Turn Off Hot Water Supply: How To
When making plumbing repairs or replacing a device that uses your home’s water, it’s important to know how to turn off the hot water supply. There are at least three separate places that you can do this, depending on your home’s plumbing. It’s also good to note that with some devices, you can turn off the hot water right at the device itself. This shouldn’t require any tools, more often than not, so just about anyone can do it!
You can turn off the hot water supply at the appliance, the water heater, or the main shutoff valve.
Let’s talk a bit more about that, shall we?
Turn Off Hot Water Supply at the Fixture
This is best when you notice that you’ve got a sink dripping or a toilet overflowing. Really, if you notice a leak at any device, you should know how to do this. Here’s a list to show you how to locally turn off the water to troubleshoot individual devices:
- Sinks – The shutoff valve for a sink is located beneath it. Generally, it’ll have a valve for both hot and cold water that’s attached to the piping beneath. Usually these will be colour-coded or marked with an H and C.
- Toilets – Toilets generally have piping that runs behind where it attaches to the wall. You should notice a small valve or lever on the pipe near the base of the toilet on the left. Turning this will shut off the water.
- Showers or Tubs – You should see an access panel near the shower or tub faucet. If you don’t see this access panel, it’s likely in a ceiling or floor panel – it’s there somewhere, you just have to look a bit harder.
- Dishwashers – The shutoff valve for a dishwasher is usually located beneath the kitchen sink near the sink shutoff. You should see a water supply tube running from the dishwasher to the junction beneath the sink – follow this and you’ll find the shutoff.
- Refrigerators and ice dispensers – Look for a copper or mesh supply tube going from the refrigerator. Somewhere along that pipe, you’ll see a small valve – this is your shutoff. Occasionally, the shutoff will be near the one under your sink, so look there if you can’t find it.
- Clotheswasher – You’ll find two water cutoffs with clothes machines. They should have one for hot water, and one for cold. They’ll be located under a nearby utility sink (if you’ve got one) or in a water supply valve box that’s set into the wall nearby.
As a note, some homes have branch valves that control the water to a whole room or series of devices. These are generally located along the main branch pipes and are in utility areas.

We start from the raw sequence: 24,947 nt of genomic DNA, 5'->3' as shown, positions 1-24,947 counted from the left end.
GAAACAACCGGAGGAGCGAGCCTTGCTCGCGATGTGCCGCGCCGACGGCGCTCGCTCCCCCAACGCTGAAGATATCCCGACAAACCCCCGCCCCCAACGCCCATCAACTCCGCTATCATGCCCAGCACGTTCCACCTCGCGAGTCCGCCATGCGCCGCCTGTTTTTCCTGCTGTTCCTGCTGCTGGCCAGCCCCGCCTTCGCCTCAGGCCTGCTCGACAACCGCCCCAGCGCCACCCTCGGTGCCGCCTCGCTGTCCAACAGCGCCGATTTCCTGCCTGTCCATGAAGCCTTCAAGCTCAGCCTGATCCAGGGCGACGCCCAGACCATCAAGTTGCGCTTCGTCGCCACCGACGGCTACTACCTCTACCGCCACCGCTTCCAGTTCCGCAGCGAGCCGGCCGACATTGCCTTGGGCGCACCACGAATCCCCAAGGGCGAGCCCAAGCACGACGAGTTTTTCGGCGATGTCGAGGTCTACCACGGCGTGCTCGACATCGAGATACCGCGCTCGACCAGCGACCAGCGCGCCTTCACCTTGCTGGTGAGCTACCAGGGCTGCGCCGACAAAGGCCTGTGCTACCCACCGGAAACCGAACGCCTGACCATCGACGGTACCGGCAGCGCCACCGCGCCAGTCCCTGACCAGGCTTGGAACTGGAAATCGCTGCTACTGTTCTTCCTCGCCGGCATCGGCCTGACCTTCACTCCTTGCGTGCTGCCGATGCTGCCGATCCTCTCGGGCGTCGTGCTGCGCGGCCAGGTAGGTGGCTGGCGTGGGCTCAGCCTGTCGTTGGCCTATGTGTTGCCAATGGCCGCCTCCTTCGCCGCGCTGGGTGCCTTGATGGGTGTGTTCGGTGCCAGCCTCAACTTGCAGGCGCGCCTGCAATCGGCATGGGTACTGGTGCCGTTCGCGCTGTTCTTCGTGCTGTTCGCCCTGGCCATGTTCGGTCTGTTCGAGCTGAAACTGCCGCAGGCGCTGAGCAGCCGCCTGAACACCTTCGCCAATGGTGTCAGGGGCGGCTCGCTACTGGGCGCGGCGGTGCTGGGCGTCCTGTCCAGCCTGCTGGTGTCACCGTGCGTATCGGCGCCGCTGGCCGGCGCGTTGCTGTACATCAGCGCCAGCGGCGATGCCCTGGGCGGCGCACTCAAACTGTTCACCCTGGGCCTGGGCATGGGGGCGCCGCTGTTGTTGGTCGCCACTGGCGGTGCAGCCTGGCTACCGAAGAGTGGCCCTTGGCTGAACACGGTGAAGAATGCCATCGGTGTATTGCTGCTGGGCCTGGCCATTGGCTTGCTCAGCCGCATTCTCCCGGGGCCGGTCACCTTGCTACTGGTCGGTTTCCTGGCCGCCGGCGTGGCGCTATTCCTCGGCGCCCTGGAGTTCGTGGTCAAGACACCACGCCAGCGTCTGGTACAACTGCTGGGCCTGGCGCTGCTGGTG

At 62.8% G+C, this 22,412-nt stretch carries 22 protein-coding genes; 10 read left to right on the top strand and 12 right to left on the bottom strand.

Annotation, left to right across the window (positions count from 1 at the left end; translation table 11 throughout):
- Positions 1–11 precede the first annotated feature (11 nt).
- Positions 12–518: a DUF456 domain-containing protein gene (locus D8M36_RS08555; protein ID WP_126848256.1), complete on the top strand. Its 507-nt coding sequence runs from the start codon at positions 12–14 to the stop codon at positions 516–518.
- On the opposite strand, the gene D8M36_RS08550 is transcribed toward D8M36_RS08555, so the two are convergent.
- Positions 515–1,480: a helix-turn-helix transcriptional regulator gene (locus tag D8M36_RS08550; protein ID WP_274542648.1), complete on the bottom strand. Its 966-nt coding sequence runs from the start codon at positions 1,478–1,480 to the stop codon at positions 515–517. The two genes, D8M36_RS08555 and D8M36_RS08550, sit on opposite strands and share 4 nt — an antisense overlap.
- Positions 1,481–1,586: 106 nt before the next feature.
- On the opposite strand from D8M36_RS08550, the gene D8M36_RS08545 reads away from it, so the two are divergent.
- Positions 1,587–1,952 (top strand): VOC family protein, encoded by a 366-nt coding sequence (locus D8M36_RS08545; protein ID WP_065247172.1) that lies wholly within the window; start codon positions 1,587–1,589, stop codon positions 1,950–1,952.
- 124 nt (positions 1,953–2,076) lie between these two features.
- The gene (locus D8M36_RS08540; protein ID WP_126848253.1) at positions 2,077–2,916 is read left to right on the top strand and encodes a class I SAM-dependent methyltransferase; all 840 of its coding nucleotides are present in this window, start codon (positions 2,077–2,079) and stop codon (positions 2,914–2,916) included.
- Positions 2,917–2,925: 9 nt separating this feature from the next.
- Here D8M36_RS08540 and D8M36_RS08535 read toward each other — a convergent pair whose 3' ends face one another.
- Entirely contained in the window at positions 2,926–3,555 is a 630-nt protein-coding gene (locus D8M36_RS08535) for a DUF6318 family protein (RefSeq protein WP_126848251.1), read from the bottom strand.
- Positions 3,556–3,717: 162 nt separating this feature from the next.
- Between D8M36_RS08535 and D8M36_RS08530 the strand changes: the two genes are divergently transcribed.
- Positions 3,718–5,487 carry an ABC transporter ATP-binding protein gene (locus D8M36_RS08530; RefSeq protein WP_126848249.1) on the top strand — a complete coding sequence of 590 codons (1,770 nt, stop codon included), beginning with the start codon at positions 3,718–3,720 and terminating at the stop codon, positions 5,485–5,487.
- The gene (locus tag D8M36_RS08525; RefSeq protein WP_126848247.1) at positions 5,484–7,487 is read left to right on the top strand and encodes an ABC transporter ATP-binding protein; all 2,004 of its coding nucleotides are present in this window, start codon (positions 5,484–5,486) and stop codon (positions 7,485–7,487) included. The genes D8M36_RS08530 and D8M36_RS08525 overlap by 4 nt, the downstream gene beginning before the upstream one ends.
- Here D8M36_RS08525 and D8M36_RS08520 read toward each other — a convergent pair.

Turn Off Hot Water Supply at the Water Heater
If you need to make repairs to your hot water heater or have found a leak along the hot water line, this is what you’ll want to find. Water heaters have two shutoff valves; one for cold water, one for hot. These are often colour-coded (red and blue for hot and cold, respectively).
While you may only need to turn off one for what you’re doing, it’s generally best to just turn them both off to ensure you don’t get water running through the pipes as you’re working. To shut off cold or hot water at the water heater, simply locate the properly coloured handle and turn it so it’s fully off. This will generally have it perpendicular to the pipe itself.
Turn Off Hot Water Supply at the Main
This is where you go when there’s a leak in the main branch line or you can’t find another shutoff valve that’s a bit more local. The main supply valve is generally tucked away somewhere harder to reach, so it won’t be quite as easy, but that’s okay. If it was out in the open, it would get bumped all the time, leading to more confusion as to why you don’t have hot water.
To locate the main supply shutoff valve, look for a utility space near where the main line enters your home. It could also be located in the house end of your water meter. Because this valve isn’t used nearly as much, it may be a bit difficult to open – that’s okay. Give it a bit more elbow grease and effort and you should get it done.
Once you’ve shut the main off, you need to do one thing to drain standing water. Locate the physically highest and lowest faucets in your home (in the basement and top floor, for example). Open them up and allow all of the standing water left to drain out. This ensures that your pipes are completely devoid of water, preventing unwanted spills while working.
Turn Off Hot Water Supply at the Meter
This should be the last stop to turn off the water, if only because you don’t want to go outside if you don’t have to. Locate your water meter box and you should see two valves; one on the “city” side of your meter, and another on the “home” side. Keep in mind that some areas have laws banning you from touching the “city” side of the water meter as the pipes outside of your home technically belong to the city.
This will be very obvious (two valves, turn the one closest to your home). Only use this as a last resort if you can’t locate or use any other shutoff valves.
Shutting off water in your home is, theoretically, rather easy. It only takes a single turn of a valve, but the hard part is finding the valve. Be sure to work your way from local to “big picture” valves for shutoff. In other words, if you’re working on a leaking faucet, don’t shut off the water at the main or water meter – use the faucet’s local shutoff.
And if you’re ever unsure of where to look, work your way back (as much as you can), following the pipes from your main supply. This will help you pinpoint all other valves for future use, and should simplify your job at least a bit.